The civilians are rushed to safety, hopefully before they witness any super-powered mayhem by the wedding party, and if they do, the Legends have that Men in Black device to erase their memories later conveniently to prevent any secret identity breaches, and again, shouldn’t this be shared technology in this shared universe? The heroes commence punching Nazis, and as Alex points out, it does feel just as good as punching Nazis should. Nice teamwork for people who don’t usually train together, but I will let that slide as this fight is very cool. It doesn’t get better than fighting Nazis in a church. We quickly learn that the main Nazis are evil doppelgangers of our heroes – the Dark Arrow, Overgirl, and the real time-jumping, dimension-hopping Reverse-Flash, with Tom Cavanaugh’s Harrison Wells under the mask. This is bad.

Tommy Merlin X

As the Arrow chapter of the event begins, the battle is over, and the good guys have taken a prisoner, Prometheus, or at least the Earth-X version of the super-villain. He was the big bad all through season five of Arrow, and cost Green Arrow incalculable grief and heartache. Under his mask however is a surprise, Tommy Merlin, Oliver’s best friend, Thea’s half-brother, Malcolm Merlin’s son, a dead man in this universe, someone who should have been Prometheus on this Earth, and played by Colin Donnell. The actor couldn’t get away from The Affair to be in the 100th episode of Arrow, but makes up for it here in just a few key moments.

Oliver has a rough scene facing Tommy alive here, showing more humanity in this crossover so far than any regular episode of his own show. Tommy turns on Oliver when he realizes how weak our Oliver is and takes the coward’s way out. Meanwhile the evil trinity argue amongst themselves, the otherworldly Reverse-Flash maybe not as favored as the other two Earth-X natives, who it’s revealed are a couple (in Supergirl’s own words, “ew, gross”)  They’re looking for a prism, what it does, who knows at this point.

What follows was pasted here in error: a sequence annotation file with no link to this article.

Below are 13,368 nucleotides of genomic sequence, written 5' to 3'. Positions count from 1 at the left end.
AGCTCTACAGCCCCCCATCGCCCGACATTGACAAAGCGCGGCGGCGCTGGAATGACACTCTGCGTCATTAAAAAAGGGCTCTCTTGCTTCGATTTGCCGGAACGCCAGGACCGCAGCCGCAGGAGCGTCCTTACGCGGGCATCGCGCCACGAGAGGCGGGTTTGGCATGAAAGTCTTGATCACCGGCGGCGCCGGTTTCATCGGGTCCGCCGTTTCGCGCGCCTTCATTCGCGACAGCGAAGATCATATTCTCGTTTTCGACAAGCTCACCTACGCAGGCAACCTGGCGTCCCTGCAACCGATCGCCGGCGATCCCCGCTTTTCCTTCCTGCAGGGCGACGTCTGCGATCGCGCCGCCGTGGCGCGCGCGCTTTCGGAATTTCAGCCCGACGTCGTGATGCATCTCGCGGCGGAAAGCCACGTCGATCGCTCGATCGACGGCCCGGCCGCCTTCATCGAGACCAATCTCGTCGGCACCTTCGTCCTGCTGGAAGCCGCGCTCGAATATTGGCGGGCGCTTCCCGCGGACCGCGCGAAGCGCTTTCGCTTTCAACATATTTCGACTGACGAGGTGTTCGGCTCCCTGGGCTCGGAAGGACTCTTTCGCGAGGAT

Harrison Wells, (our Wells) knows what’s going on, and knows Earth-X, a 53rd Earth so dangerous it’s hidden from the rest of the multiverse. The quick multiverse lesson comes before a good dose of soap, something Arrow always excels at, and does not disappoint this episode. Supergirl and her sister may have gotten very little play in her chapter but catch up, along with Ollicity not wanting to get married, there’s a lot of soap in the aftermath of Sara and Alex’s one night stand too. There’s not enough however to make it feel like fluff as it usually does, because there’s more super-powered action coming.


Crisis on Earth-X, Part 2

To take the prism, it’s the good leads versus the bad leads. The best part is when Green Arrow unleashes a kryptonite arrow on Overgirl. Why does he have a kryptonite arrow (let’s not even get into the continuity puzzle of how he got one)? Just in case an evil Supergirl ever showed up, of course. Oliver is sooo Batman. Later in another confrontation the big guns go after Overgirl, while Dark Arrow goes after Iris and Felicity. Thankfully Team Arrow shows up to save them, while the bad guys’ cavalry, Metallo, trashes our other flank. Are you guys flipping to another page of your scorecard yet?


The bottom line is that Overgirl is dying from overexposure to solar radiation and needs a new heart, and guess who is a perfect match? The bad guys’ plan finally revealed, they’re trying to save Overgirl, and domination of Earth-1 is just a bonus. As we close, Iris and Felicity are still hiding from the Nazis at S.T.A.R. Labs so all is not lost there, but as for the rest of the heroes, they are wearing what seem to be power-inhibitor collars and have been transported to Earth-X… a concentration camp on Earth-X. Surely it’s going to get worse before it gets better…

This wasn’t bad, not too much soap, lots of superhero action (possibly more than enough as it got boring quickly), truly evil villains, the joy of punching Nazis, and almost everyone getting a little bit of spotlight. I loved seeing Cavanaugh ham it up again as the Reverse-Flash, everything out of Heat Wave’s mouth was a delight, no matter how much he shouldn’t be there. I’m also looking forward to the conclusion with some of the heroes of Earth-X, especially the Red Tornado, Citizen Cold, and the Ray. Can’t wait!


One Reply to “Supergirl/Arrow: ‘Crisis on Earth-X’”

  1. A little something for everyone. 🙂 … a great team-up, and is the first trailer for that other great superhero team-up dropping at the same time a coincidence? I think not! 😀